The business of higher education over the past 20 years – if not longer – has been a Micawberesque balancing act of matching getting to spending. However, unlike the Micawbers, the threshold for economic happiness has been rising every year, requiring universities to “get” more and more – predominantly through public grants – to sustain inexorably increasing levels of spending.
Universities’ costs have grown about 10 per cent every year, and public funding has risen in line with their increased demands. Outputs, productivity and external impacts have undoubtedly also risen, but nothing like as much. This cost-driven spiral has been justified by the largely unquestioned equation of costs with excellence.
Excellence in HE has been defined on their own terms by the academic community, and measured largely in terms of spending on input resources and the activities that mobilise them. Most of the criteria for university ranking tables use levels of spending and activities as proxies for quality and excellence: student-staff ratios, spending per student, contact hours, research activity, quality processes, etc. There is, accordingly, a close correlation between universities’ league table placings and their levels of current and accumulated spending.
So, faced with the prospects of cuts in the public funding that has sustained this uneconomic business model, the debate across and within institutions has focused on the question: “how can we reconcile the costs of excellence with reduced (public) funding levels?”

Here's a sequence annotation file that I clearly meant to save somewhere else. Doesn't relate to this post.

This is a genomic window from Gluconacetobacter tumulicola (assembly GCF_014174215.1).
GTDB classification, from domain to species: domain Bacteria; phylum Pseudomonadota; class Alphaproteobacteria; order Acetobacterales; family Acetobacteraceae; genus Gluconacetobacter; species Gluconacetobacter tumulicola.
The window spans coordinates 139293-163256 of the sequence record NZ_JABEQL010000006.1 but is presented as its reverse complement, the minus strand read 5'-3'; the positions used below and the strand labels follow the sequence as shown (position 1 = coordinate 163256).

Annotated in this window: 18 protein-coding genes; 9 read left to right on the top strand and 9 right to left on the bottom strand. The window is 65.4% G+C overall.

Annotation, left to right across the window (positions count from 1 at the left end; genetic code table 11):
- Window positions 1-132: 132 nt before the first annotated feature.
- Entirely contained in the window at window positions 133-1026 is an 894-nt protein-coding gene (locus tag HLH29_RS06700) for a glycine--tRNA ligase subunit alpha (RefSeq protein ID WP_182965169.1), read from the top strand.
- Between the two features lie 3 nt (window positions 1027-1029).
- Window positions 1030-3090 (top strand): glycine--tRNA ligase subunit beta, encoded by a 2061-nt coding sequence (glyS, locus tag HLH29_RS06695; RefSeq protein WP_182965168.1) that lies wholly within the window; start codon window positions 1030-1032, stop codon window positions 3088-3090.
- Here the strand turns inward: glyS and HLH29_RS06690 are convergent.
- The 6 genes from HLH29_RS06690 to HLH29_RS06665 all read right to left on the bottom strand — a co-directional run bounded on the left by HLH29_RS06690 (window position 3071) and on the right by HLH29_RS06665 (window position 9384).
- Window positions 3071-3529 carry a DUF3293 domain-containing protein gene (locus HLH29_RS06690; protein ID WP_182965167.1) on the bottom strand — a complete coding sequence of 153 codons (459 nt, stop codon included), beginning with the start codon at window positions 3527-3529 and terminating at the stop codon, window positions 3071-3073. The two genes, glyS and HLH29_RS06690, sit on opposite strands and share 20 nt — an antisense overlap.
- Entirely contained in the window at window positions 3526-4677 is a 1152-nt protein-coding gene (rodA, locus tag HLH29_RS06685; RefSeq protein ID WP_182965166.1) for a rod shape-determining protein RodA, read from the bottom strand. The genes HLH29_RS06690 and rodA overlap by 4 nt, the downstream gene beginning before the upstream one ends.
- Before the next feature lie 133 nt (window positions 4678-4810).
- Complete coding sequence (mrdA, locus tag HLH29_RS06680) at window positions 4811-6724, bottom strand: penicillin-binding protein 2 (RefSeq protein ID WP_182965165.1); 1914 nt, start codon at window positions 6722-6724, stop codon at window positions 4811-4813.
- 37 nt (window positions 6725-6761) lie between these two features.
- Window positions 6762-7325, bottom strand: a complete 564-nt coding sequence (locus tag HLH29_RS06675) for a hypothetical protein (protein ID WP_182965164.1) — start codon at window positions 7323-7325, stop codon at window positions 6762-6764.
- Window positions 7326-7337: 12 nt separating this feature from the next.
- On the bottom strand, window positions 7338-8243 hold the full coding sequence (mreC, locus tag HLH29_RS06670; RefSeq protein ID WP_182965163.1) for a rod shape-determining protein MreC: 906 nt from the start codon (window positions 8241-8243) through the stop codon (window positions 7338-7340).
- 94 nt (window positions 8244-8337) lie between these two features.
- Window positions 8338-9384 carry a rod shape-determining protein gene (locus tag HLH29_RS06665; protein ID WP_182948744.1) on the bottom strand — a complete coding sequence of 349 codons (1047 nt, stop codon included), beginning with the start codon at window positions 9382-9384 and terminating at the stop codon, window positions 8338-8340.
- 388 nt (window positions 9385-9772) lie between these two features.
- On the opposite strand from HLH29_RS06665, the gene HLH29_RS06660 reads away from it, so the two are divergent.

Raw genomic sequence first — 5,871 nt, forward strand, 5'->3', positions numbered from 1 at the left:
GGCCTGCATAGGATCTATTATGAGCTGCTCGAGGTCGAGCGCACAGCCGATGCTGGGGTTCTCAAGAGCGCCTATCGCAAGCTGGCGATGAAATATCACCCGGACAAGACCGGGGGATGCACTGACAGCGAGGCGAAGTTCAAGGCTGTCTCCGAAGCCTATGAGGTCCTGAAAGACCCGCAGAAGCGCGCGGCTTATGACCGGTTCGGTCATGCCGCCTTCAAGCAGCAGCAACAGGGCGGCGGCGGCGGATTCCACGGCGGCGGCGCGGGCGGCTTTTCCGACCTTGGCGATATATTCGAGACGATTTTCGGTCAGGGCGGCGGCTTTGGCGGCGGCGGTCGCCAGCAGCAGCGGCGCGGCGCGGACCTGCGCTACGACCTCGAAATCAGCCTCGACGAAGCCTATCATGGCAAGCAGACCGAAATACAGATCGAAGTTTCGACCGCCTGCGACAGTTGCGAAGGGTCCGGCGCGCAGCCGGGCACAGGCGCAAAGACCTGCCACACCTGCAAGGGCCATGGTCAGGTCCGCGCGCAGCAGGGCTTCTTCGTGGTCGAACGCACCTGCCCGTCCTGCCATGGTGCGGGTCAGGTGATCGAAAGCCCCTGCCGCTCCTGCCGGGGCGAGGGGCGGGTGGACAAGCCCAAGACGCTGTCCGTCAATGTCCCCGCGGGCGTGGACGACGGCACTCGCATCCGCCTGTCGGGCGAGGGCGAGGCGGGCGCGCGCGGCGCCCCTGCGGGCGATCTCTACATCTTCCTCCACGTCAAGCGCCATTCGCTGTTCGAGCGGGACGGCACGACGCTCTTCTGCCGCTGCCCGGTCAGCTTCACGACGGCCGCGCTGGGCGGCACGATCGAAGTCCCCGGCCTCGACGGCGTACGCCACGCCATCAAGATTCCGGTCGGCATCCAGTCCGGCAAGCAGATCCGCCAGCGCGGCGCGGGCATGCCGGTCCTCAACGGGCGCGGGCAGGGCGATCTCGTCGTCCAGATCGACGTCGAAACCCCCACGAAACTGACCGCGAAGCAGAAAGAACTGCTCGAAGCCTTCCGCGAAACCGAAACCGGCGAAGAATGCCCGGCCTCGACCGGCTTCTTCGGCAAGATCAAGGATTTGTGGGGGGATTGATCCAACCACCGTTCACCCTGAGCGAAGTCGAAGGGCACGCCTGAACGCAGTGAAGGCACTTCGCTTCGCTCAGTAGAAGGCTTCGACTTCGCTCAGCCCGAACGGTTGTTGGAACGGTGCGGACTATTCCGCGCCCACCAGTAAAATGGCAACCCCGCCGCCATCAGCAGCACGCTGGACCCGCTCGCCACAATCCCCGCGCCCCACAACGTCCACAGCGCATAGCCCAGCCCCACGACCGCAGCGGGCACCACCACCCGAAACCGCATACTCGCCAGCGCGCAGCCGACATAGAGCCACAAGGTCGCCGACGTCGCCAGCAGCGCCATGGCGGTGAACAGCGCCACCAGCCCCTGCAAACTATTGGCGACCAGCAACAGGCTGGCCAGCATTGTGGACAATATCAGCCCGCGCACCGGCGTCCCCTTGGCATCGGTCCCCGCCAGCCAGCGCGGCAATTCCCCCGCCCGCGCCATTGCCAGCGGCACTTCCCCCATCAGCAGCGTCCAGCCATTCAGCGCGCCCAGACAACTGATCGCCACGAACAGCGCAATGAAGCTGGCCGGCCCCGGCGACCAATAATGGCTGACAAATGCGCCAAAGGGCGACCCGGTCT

This is an unhelpful way of thinking about the challenge facing universities, creating a zero-sum view of the HE business model, wherein the only degrees of freedom for responding to reduced input funding come from cost-cutting and rationalisation – doing less with less. This leads to the classic Red Queen phenomenon, of institutions running faster and faster simply to stay in the same place. The irony is, of course, that once the fat has been trimmed – and there is certainly scope for that – cost-cutting strategies create their own downward spiral of reduced capacity and limited responsiveness.
In a recent survey of university vice-chancellors, nearly three-quarters thought it probable or highly likely that some institutions would fail or disappear in the next few years because they had not adapted to the changed funding environment (although not one thought that their own institution was at risk).
An even more compelling reason for rethinking the sustainability question is that the basic economics of higher education are changing, indeed already have changed. The old regime of supply-side, entitlement funding is being replaced by a world in which universities must earn their living through the value that they generate for a whole range of client groups, including the Government, which is firmly committed to a contestable “something for something” return on its spending in this and every other area.